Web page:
Posted by: Kathy Temean | January 15, 2011

Illustrator Saturday – Ponder Goembel

Ponder Goembel has enjoyed creating and observing art for as long as she can remember. As a child she liked to draw pictures from her imagination and from life. When her mother brought home books from the library she studied every detail of the pictures. She felt that to create book art would be wonderful. In high school she enjoyed designing playbills and posters for school plays and after graduation moved on to attend the Philadelphia College of Art where she majored in Illustration. Courses such as history of film and animal anatomy still influence her work today.

By graduation in 1977, Ponder had worked on her first freelance illustration job and moved on to create illustrations for advertisements, magazines, and book jackets. After almost ten years she received a commission to illustrate her first children’s book, Hear The Wind Blow, American Folk Songs Retold by Scott R. Sanders.  Though not a picture book it included ten black and white illustrations, good practice for her more colorful picture books of today. With the publication of her first picture book, A Basket Full of White Eggs by Brian Swann, came a move to the country and the arrival of her first child. The experiences of parenthood increased her desire to create art for children and she has been doing so ever since.

Her illustrations may be found in Give Me Wings, Poems Selected by Lee Bennett Hopkins, Animal Fair, a song adapted by her, Swamp Song by Helen Kettemen, Mr. Mosquito Put on His Tuxedo by Barbara O. Morrow, and three collaborations with Lisa Wheeler, Castaway Cats, Old Cricket and Sailor Moo, Cow at Sea. One of her books, “Hi, Pizza Man!” written by Virginia Walter, has been in continuous print since 1995. In addition to picture books she has created a poster for the Children’s Book Council, a top-selling greeting card for Peaceable Kingdom Press and several illustrations for The Cricket Magazine Group.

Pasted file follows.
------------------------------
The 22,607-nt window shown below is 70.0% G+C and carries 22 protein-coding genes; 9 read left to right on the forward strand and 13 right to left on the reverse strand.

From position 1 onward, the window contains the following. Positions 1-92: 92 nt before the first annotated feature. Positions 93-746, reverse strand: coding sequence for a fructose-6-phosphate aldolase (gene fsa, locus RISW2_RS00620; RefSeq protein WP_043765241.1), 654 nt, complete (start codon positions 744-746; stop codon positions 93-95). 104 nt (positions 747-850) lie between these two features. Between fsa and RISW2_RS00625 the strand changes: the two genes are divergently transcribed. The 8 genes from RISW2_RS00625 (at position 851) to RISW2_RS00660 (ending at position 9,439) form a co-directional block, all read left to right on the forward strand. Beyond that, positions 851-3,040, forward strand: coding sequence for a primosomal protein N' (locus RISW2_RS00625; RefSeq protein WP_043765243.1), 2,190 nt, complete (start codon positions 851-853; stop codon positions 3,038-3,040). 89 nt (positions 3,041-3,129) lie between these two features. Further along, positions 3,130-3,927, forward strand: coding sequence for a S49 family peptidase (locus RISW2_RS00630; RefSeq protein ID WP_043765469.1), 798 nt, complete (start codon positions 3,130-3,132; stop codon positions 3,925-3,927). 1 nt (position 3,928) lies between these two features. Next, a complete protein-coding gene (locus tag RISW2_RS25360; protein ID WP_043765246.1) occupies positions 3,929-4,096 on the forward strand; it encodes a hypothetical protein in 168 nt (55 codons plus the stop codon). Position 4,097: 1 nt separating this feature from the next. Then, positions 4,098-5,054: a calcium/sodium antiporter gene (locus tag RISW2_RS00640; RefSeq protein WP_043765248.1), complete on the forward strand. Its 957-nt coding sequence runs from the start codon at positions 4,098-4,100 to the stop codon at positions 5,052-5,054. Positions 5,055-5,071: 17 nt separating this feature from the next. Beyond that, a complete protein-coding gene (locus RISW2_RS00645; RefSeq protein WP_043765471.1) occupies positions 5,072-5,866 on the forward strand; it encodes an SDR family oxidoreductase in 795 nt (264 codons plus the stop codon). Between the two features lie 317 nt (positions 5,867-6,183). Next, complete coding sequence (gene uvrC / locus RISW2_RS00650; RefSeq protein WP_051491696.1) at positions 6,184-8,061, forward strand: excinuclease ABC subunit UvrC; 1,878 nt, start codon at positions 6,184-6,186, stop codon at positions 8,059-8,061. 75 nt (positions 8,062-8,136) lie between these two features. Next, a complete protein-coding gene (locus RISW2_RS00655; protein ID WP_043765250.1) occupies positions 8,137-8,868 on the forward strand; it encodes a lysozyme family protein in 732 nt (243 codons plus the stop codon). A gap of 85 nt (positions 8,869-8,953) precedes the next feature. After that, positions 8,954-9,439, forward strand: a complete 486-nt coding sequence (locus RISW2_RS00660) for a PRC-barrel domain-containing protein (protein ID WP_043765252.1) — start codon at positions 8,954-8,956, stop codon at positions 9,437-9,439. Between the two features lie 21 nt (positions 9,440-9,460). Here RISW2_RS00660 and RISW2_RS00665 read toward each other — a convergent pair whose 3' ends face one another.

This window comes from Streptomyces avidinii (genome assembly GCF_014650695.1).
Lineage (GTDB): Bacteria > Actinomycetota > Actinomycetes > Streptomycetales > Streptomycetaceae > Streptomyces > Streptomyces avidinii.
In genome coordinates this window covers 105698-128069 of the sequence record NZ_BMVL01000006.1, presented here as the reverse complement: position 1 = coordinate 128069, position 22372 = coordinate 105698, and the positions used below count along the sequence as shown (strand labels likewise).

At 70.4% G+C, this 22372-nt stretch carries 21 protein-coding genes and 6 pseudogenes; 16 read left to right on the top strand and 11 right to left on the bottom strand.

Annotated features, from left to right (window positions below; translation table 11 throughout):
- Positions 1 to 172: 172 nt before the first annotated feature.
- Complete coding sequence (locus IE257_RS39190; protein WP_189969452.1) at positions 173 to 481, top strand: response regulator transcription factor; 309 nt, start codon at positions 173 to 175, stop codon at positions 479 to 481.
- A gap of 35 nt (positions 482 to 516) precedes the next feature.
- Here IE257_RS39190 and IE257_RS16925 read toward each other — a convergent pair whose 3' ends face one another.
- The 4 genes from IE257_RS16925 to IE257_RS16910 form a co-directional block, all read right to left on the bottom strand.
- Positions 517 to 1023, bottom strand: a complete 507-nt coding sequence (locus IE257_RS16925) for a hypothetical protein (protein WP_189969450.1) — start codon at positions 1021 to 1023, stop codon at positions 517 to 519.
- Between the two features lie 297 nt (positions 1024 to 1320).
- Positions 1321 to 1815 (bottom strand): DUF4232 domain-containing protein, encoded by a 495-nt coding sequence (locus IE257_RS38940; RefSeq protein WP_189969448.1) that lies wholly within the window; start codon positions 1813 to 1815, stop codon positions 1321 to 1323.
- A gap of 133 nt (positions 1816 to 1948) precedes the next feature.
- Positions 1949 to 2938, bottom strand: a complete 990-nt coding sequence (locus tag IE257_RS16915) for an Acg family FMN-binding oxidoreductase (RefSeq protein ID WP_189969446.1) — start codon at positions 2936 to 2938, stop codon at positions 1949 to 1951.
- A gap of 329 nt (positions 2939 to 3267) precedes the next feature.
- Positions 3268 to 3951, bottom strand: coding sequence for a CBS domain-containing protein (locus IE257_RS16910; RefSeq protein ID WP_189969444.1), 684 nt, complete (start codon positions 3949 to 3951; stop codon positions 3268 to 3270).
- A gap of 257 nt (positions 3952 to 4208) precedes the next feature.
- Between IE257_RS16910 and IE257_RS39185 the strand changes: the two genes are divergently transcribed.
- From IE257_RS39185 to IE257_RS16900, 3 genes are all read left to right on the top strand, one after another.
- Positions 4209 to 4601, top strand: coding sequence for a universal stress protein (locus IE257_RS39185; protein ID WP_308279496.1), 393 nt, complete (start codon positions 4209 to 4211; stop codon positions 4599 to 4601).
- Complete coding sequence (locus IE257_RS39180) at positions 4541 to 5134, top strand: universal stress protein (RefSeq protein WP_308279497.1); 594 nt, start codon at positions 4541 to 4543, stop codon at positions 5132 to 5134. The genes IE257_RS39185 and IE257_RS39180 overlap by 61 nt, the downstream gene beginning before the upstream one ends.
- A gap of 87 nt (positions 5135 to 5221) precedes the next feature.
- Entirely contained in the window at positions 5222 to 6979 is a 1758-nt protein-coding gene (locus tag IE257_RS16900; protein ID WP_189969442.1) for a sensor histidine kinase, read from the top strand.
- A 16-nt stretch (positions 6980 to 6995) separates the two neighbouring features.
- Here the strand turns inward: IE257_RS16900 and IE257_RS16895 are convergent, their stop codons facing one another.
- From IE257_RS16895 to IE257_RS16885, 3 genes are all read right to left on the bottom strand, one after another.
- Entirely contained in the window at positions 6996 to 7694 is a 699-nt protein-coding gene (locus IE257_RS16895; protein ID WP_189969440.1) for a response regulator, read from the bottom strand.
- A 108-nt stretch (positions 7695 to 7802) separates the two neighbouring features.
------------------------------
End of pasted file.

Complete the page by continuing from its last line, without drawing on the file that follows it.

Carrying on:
“When I first read a manuscript I put on my thinking cap and imagine what the book could look like. When I’ve decided to illustrate it I sketch a few key characters and scenes.

Then I start organizing the book with thumbnail sketches, small rough sketches of the way each page could look. This gives me a chance to work on the pace of the story. without worrying about the details.

Once I’ve got the basics worked out I enlarge the thumbnails then trace over and re-draw each page with more details until it looks good enough to submit to the Editor. This is called a final sketch and images can be  changed more easily at this point than when the final art is done. Also, I use reference pictures to help me with details.

Next is the most fun part, drawing and painting the final art, I guess it’s like coloring. Then, the final art is printed.

Below is the cover for Swamp Song, by Helen Kettiman

And SAILOR MOO which sits on my bookshelf and the book that turned me on to Ponder.

Hope you enjoyed your visit with Ponder.  You can see more of her work by visiting her website.  http://www.pondergoembel.com/  After seeing the wonderful illustration in CASTAWAY CATS, I have put that book on my list of picture books to buy.

Talk tomorrow,

Kathy


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